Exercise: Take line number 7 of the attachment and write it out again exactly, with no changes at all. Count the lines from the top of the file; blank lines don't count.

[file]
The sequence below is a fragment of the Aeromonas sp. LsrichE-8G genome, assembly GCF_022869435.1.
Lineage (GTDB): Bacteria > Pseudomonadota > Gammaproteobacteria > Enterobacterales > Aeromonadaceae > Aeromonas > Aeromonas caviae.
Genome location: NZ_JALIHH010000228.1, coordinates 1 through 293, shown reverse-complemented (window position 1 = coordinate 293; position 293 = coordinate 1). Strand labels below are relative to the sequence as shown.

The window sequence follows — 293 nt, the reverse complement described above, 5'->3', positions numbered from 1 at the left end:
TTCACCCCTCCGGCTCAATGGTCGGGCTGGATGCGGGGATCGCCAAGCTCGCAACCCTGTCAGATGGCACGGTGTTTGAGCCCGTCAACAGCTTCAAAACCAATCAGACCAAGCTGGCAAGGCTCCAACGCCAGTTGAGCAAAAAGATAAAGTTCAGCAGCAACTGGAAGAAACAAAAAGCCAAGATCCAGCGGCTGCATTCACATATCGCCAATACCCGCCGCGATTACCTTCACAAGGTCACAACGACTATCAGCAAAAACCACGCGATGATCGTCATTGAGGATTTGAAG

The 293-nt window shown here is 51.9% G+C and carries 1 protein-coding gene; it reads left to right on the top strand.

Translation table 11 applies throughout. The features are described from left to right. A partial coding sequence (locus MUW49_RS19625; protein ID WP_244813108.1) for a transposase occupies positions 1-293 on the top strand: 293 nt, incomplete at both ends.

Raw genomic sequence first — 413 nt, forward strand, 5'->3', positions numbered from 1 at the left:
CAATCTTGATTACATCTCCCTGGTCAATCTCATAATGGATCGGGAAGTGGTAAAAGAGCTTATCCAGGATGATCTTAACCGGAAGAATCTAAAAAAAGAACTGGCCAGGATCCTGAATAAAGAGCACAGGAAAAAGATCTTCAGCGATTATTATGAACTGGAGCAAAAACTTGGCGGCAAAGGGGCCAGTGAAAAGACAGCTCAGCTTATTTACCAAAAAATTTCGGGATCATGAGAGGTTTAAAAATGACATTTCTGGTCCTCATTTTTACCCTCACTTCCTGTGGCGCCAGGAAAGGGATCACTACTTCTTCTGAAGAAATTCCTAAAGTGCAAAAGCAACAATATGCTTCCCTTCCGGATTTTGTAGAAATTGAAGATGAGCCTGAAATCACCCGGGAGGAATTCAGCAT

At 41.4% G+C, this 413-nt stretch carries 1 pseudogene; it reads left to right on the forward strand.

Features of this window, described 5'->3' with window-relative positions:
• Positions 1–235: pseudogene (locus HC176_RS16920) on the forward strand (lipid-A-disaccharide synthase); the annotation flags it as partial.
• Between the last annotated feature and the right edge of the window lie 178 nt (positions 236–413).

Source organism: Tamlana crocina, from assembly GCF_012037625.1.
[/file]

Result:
Translation table 11 applies throughout. The features are described from left to right. A partial coding sequence (locus MUW49_RS19625; protein ID WP_244813108.1) for a transposase occupies positions 1-293 on the top strand: 293 nt, incomplete at both ends.